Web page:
Reflection: Gradual Release Different Points of View - Section 3: Guided Practice


I have to admit I was very nervous about using the poem to for point of view.  I felt uncomfortable not teaching poetry before using it in the instruction.  This was different from my more linear approach to genres.  However, it worked out better than I could have imagined.

I passed out the poem and quickly discussed prose vs. poetry.  I felt like I had to at least address stanzas and punctuation.  Once I got my quick fix and felt more confident, I read the poem aloud.  I modeled rhythm, meter, flow, and fluency.  This was essential before letting the students try it on their own.  Most students stumble with the format of poetry and need it modeled before attempting it on their own. 

They loved reading it aloud to their partners.  Most students had to make a couple attempts before they could get the flow down.  This part of the lesson took about 10 minutes longer than planned. 

We also had some great discussion about the poem.  I did have to provide some background on the type of well being talked about in the poem.  Most students are only familiar with the wells in their yard, which look much different than the well being described.  The students were able to make some amazing inferences with the poem. 

Finally, when asked how the poem might change if it were from the grandfather's point of view, the students were able to think of the details of the story and how it would change because of the grandfather's experience.  The grandfather wouldn't know what the boy was thinking or feeling.  Students were even detailing what the grandfather may be thinking.  This demonstrated to me their ability to infer point of view and its affect on the story.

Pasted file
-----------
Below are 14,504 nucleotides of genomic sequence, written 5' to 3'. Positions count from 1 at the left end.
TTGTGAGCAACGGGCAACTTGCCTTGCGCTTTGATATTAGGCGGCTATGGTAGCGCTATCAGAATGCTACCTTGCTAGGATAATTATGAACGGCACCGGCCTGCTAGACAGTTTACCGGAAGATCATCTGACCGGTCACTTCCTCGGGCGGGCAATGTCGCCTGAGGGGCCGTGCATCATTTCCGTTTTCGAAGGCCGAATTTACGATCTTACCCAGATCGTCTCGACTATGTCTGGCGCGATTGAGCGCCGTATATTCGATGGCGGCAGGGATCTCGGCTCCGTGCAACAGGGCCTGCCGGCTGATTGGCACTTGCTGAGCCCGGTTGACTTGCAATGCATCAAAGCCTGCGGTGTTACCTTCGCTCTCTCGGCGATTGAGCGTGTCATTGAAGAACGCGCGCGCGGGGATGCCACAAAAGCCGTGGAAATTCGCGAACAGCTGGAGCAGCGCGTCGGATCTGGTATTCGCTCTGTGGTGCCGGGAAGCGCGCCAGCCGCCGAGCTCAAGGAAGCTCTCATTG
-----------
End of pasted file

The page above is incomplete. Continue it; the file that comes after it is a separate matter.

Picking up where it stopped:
Cleaning The Well Reflection
  Gradual Release: Cleaning The Well Reflection
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Different Points of View

Unit 2: Unit 1: Part II- Analyzing Text
Lesson 6 of 10

Objective: SWBAT to analyze a variety of diverse text to determine limited or omniscient point of view as well determine the effects point of view has on a story.

Big Idea: Whoever said roses were red? Students determine point of view in poetry and hold discussions on how point of view affects the story.

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